With 16.5 million native speakers and 3.5 million second-language speakers, Australian English is the de facto official language of Australia.
English was introduced in Australia by British English settlers from Great Britain and Ireland in the late 18th century. By the early 19th century, the local language was showing a distinctive accent and vocabulary compared to British English.
The main varieties of Australian English – General, Broad and Cultivate – are socio-cultural rather than regional and can reflect the speaker’s education, social status and rural versus urban background.
The last few decades have seen a smaller percentage of the population with a Broad Australian accent, a near disappearance of the Cultivated Australian variant and a prevalence of General Australian accents, possibly due to their growing presence on radio, television and the Internet in the late 20th century and early 21st century.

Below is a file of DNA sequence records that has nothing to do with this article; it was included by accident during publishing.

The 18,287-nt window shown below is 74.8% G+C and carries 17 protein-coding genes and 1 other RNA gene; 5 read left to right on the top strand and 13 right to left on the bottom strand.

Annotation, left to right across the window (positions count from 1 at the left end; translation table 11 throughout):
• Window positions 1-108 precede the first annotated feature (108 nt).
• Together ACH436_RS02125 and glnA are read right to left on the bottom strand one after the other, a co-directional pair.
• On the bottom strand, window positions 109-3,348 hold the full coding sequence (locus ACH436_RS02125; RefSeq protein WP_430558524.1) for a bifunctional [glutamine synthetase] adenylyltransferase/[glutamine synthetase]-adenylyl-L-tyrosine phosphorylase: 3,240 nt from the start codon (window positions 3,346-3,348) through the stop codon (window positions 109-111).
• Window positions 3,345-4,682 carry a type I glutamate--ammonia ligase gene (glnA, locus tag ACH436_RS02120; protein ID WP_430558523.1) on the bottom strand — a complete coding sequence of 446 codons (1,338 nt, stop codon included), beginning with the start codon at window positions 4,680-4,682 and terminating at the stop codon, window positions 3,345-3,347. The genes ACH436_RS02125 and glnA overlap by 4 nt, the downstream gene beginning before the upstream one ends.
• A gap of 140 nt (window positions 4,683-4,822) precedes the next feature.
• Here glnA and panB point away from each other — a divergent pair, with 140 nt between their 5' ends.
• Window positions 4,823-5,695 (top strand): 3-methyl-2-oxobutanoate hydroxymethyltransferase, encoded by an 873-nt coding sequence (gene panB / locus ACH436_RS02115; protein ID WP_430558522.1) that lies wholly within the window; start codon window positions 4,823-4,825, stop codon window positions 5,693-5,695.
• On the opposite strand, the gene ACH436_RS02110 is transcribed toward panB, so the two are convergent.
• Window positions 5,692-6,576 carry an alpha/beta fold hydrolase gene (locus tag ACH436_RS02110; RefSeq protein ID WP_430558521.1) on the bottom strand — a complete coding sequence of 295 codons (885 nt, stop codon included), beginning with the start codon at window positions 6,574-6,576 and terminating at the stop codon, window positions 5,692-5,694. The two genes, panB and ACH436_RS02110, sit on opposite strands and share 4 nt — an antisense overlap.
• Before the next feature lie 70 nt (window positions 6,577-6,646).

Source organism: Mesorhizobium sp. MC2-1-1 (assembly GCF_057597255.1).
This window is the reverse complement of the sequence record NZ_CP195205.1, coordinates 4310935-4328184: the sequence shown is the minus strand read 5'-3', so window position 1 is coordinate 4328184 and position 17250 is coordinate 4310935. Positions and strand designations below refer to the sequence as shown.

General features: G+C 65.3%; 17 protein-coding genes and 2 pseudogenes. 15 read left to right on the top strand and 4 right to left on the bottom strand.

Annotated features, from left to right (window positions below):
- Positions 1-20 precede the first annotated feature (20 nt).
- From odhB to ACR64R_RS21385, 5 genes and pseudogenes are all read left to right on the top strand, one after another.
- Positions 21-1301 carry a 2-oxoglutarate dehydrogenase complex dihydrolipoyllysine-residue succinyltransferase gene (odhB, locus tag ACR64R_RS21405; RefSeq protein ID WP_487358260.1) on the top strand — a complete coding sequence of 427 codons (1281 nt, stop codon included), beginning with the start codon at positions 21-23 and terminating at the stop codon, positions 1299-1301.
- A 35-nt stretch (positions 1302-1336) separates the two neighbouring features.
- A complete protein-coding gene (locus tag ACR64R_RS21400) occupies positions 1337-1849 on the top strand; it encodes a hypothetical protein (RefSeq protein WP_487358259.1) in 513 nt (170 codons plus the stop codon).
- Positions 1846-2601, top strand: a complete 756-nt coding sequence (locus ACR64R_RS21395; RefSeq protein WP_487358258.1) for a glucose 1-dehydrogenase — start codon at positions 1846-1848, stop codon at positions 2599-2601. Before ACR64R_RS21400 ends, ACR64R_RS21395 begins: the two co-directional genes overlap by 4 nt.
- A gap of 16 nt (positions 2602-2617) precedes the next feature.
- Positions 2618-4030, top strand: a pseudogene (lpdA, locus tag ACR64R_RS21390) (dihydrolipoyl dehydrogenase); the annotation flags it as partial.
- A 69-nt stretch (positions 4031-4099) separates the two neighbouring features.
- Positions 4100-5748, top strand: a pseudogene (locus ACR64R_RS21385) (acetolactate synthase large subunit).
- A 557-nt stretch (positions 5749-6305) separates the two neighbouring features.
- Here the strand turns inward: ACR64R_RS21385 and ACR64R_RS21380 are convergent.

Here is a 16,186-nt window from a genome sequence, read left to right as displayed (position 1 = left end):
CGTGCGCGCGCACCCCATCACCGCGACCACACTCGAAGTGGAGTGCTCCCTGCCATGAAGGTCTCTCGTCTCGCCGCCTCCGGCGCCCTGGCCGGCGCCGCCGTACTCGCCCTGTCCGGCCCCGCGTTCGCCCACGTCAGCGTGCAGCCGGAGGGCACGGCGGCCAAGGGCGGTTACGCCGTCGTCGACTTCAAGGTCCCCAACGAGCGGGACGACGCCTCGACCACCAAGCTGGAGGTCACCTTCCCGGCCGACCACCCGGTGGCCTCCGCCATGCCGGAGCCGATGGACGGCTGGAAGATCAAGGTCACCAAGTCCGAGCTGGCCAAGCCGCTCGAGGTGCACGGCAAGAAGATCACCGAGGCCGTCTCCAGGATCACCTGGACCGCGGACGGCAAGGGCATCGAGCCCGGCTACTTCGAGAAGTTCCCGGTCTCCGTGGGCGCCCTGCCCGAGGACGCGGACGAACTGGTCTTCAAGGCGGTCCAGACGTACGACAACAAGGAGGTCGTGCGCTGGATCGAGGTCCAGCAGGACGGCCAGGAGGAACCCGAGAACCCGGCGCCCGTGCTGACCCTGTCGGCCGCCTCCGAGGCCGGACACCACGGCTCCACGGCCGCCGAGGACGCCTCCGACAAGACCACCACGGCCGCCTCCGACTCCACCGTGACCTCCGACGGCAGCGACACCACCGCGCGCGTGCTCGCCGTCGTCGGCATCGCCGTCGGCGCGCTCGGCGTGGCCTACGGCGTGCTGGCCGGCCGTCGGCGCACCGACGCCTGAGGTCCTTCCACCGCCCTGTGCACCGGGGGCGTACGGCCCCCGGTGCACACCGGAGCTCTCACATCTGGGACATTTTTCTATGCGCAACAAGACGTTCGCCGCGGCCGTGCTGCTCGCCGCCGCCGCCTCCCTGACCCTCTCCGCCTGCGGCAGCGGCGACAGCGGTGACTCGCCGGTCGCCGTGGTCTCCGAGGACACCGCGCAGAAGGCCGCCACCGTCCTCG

Australian English has adopted elements of the Aboriginal languages, especially names for flora and fauna (eg. dingo, kangaroo), places and local culture.
Some Australians speak creole languages, e.g. Torres Strait Creole, Australian Kriol and Norfuk. While they’re based on Australian English, they are considered as separate languages rather than English dialects.
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